The male ruled cricket world saw, the rise of woman cricket when they set out to play World Cup. The first woman to hit the ball passing over the boundary in the air, Rachael Heyhoe Flint, rested in peace on Wednesday, at the age of 77.
Captaining the women’s team for England for about 12 years, she brought laurels to the team. Under her leadership, England won the inaugural Women’s Cricket World Cup, which took place two years prior to the Men’s Cricket World Cup.
Rachael became the first woman to have hit the first six in women’s Test match in 1963 at the Oval against Australia. Out of her three Test centuries, the highest was 179, which she scored against Australia, also at the Oval in 1976. She captained first England women’s team to play at Lord’s in Women’s Ashes series, 1976.
Rachael played in 22 Test cricket matches, with a batting average of 45.54 in 38 innings. As a right-arm leg spin bowler, she also had a bowling average of 68.
Heyhoe ended her cricket life in 1982. Rachael became a honorary life member of MCC in 1999, one of first ten women to get it. She became a director of Wolverhampton Wanderers F.C. in 1997. The same year, she was appointed a Deputy Lieutenant of the West Midlands. In 2004, she became the first woman elected to the full committee of the MCC.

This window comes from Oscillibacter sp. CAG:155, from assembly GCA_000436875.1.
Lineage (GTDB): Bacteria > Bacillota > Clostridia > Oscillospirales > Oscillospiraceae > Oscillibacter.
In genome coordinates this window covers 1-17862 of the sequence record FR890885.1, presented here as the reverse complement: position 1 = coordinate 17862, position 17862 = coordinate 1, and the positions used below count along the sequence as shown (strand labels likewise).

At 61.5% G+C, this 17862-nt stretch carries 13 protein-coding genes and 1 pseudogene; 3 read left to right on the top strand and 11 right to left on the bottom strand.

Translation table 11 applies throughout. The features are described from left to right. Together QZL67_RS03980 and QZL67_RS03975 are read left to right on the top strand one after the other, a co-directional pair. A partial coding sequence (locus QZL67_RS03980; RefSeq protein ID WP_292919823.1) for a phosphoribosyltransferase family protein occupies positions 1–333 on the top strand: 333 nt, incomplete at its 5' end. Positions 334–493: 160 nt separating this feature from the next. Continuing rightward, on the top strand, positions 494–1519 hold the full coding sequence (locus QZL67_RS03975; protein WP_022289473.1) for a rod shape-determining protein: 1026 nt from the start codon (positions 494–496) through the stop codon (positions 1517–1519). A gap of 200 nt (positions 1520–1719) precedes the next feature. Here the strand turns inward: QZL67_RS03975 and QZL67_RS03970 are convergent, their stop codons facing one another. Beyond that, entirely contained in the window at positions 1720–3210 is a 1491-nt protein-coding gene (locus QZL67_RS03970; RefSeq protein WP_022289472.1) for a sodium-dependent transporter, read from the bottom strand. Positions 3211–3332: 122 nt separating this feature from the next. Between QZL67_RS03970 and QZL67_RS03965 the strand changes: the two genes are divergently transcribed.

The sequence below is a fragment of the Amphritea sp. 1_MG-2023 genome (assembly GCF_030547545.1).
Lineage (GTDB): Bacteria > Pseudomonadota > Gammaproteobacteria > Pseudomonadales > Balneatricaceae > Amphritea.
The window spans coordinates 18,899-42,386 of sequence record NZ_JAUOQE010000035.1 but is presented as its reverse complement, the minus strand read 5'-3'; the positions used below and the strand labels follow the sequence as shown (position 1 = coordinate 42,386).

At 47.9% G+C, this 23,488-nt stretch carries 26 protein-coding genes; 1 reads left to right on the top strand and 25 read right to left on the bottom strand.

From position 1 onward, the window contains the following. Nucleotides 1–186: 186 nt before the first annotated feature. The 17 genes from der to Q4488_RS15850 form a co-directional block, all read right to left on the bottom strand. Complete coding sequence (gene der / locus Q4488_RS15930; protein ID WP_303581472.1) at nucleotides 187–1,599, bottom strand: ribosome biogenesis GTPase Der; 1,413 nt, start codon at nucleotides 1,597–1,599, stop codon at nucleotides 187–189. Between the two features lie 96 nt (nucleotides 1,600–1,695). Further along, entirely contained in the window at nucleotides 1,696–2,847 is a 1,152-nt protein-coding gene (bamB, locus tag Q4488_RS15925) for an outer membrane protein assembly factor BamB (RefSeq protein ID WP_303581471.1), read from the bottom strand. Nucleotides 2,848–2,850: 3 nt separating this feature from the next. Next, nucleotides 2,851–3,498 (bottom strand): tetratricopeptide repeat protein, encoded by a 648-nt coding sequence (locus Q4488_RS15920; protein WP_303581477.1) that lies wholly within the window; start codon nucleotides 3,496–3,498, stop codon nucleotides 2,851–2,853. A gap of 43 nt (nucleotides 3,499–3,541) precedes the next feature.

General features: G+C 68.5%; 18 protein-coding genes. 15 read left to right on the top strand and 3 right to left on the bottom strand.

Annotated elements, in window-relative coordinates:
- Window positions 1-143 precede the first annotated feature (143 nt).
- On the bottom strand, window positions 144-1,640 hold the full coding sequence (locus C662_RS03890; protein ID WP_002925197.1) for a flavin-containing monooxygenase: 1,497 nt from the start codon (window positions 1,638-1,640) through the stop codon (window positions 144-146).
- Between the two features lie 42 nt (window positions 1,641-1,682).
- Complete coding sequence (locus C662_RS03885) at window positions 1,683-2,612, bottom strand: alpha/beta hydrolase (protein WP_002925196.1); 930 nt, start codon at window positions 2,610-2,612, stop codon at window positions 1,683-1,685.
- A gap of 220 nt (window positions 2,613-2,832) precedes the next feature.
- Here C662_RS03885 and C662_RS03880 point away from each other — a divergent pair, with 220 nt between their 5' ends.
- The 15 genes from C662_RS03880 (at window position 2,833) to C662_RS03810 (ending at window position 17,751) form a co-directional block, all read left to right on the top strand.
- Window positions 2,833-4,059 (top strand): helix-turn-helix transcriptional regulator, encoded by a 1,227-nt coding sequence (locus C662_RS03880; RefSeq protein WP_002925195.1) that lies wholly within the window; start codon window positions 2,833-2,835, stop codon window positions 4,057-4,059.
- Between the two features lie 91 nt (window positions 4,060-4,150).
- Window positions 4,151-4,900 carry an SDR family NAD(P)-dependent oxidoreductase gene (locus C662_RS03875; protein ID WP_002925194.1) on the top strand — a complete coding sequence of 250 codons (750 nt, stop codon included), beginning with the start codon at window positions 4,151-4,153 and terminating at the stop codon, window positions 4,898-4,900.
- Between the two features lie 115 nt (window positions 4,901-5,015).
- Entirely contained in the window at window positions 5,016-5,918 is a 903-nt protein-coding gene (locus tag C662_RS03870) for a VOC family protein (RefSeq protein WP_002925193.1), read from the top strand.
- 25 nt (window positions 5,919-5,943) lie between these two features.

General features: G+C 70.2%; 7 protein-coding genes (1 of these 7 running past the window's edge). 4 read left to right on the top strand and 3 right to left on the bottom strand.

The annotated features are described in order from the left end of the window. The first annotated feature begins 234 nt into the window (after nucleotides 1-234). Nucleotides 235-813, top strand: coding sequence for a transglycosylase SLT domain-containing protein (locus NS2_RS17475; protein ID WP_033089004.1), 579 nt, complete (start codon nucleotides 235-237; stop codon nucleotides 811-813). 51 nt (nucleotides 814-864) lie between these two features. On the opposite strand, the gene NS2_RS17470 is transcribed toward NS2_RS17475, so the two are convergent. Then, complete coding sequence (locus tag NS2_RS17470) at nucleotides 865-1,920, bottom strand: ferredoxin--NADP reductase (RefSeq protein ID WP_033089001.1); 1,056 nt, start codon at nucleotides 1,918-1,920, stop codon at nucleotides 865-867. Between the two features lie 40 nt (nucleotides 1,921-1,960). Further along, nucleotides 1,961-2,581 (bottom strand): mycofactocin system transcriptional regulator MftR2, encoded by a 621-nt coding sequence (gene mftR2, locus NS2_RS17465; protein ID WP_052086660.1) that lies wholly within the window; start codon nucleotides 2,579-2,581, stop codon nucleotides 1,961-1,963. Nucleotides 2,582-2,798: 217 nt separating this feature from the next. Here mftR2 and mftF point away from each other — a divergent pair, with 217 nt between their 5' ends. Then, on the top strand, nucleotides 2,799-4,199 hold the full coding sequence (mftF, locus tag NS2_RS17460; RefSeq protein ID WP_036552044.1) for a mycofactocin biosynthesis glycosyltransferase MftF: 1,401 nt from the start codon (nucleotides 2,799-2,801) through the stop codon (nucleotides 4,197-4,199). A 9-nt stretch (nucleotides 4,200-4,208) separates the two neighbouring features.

Appointed the Officer of the Order of the British Empire in 2008, she was also inducted into the ICC Cricket Hall of Fame. Thereby she became the first woman to achieve this accolade. In November 2010, she was ennobled to sit in the House of Lords as a Conservative Party peer. In 2011, she took the title Baroness Heyhoe Flint, of Wolverhampton.
She also played for the England national field hockey as a goalkeeper and was a single-figure handicap golfer.
Rachael was born on 11 June 1939, at Wolverhampton, England. She married Derrick Flint, a cricketer. She had a son Ben, and step-children Simon, Hazel and Rowan Flint.
On 18 January, 2017, Lord’s announced the sad demise of Rachael Heyhoe Flint. The MCC lowered the flag to half-mast on the Clock Tower at Lord’s, as a mark of respect.